Purpose: The management of corneal transplants after mycotic keratitis often poses a therapeutic dilemma. Clinicians are hesitant to use topical steroids because of their potential enhancement of fungal growth. This study seeks to evaluate the in vitro effects of methylprednisolone and cyclosporine A on the growth of various molds that often are responsible for keratomycoses.
Methods: Fusarium oxysporum, Fusarium solani, and Aspergillus fumigatus were grown in the presence of varying concentrations of methylprednisolone, cyclosporine A, and vehicle controls. Fungal growth was evaluated in a masked fashion based on the number of colonies and their morphologies.
Results: All tested concentrations of cyclosporine A (1%, 2%, 4%) had a statistically significant suppressive effect on the growth of F. oxysporum (p<0.001) and F. solani (p<0.001) compared with methylprednisolone and vehicle control solutions. A dose-dependent decrease in the number of colonies grown also was noted for F. oxysporum (p<0.001) and F. solani (p<0.001). In the case of A. fumigatus, cyclosporine A significantly decreased the colony size (p<0.015) in a dose-dependent fashion.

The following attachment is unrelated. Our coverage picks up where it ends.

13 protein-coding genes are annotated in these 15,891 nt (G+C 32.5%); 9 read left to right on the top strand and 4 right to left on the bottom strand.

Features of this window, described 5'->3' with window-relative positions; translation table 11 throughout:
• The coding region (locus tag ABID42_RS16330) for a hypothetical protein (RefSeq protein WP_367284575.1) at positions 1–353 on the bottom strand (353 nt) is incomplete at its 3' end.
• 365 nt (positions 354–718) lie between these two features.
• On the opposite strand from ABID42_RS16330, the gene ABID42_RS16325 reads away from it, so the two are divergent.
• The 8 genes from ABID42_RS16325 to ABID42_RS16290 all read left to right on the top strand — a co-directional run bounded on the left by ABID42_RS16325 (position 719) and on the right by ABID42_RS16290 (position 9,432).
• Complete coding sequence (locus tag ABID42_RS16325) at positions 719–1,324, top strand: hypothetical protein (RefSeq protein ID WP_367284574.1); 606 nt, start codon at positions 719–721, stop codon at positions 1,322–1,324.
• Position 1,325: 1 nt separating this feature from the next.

Conclusions: Cyclosporine A appears to have an inhibitory effect on fungal growth in vitro. Cyclosporine A may be an important alternative to topical steroids for management of corneal transplants after mycotic keratitis.